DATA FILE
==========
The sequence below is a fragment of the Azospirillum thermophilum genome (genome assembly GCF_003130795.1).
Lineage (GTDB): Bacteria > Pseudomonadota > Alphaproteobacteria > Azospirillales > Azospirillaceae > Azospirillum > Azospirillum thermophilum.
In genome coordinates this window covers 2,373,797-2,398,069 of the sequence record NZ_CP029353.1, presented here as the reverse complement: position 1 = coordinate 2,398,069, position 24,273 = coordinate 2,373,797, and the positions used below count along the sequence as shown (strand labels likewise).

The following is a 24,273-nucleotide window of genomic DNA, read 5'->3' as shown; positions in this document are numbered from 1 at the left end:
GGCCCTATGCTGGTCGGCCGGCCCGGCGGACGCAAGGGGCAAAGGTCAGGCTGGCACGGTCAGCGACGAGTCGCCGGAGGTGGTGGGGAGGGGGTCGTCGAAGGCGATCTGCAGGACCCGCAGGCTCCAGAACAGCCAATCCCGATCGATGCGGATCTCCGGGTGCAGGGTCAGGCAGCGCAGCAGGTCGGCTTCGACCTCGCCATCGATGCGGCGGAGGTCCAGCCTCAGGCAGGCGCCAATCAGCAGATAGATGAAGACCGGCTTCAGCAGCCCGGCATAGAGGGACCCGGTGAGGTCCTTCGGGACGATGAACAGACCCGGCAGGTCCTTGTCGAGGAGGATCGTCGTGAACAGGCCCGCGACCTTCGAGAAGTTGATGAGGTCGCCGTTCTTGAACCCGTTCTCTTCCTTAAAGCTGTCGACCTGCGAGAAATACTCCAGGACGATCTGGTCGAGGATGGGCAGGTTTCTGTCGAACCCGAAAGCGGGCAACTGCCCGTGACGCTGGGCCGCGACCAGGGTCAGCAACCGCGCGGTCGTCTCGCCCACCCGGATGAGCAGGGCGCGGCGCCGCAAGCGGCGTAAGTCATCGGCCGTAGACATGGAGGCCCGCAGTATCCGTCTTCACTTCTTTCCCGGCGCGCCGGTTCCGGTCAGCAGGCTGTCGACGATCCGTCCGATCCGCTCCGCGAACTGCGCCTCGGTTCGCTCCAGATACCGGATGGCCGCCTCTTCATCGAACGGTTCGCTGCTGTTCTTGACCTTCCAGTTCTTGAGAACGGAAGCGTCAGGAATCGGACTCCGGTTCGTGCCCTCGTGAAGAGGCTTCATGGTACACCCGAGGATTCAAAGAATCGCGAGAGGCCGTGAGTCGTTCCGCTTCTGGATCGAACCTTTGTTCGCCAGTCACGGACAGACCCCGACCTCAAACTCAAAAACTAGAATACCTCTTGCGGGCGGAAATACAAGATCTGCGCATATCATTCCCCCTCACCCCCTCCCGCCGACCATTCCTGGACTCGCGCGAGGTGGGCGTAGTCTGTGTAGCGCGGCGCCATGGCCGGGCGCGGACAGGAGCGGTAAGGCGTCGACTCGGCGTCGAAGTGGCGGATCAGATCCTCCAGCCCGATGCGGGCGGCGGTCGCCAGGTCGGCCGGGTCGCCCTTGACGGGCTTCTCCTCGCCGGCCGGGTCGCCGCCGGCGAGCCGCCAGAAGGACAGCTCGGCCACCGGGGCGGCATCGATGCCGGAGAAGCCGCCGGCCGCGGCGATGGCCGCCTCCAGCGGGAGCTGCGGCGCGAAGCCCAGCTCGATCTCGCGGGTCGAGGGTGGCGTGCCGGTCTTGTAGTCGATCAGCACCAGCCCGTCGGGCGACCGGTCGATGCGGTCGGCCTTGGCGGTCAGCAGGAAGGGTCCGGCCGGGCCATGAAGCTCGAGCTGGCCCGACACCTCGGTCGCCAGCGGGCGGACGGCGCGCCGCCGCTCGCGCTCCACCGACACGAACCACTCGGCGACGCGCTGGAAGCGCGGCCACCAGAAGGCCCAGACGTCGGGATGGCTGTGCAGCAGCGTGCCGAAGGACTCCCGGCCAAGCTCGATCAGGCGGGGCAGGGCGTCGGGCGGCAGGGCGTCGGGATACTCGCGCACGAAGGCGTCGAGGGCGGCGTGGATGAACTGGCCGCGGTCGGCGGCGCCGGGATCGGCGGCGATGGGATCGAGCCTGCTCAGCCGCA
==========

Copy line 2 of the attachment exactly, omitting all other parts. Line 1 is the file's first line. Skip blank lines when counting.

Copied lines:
Lineage (GTDB): Bacteria > Pseudomonadota > Alphaproteobacteria > Azospirillales > Azospirillaceae > Azospirillum > Azospirillum thermophilum.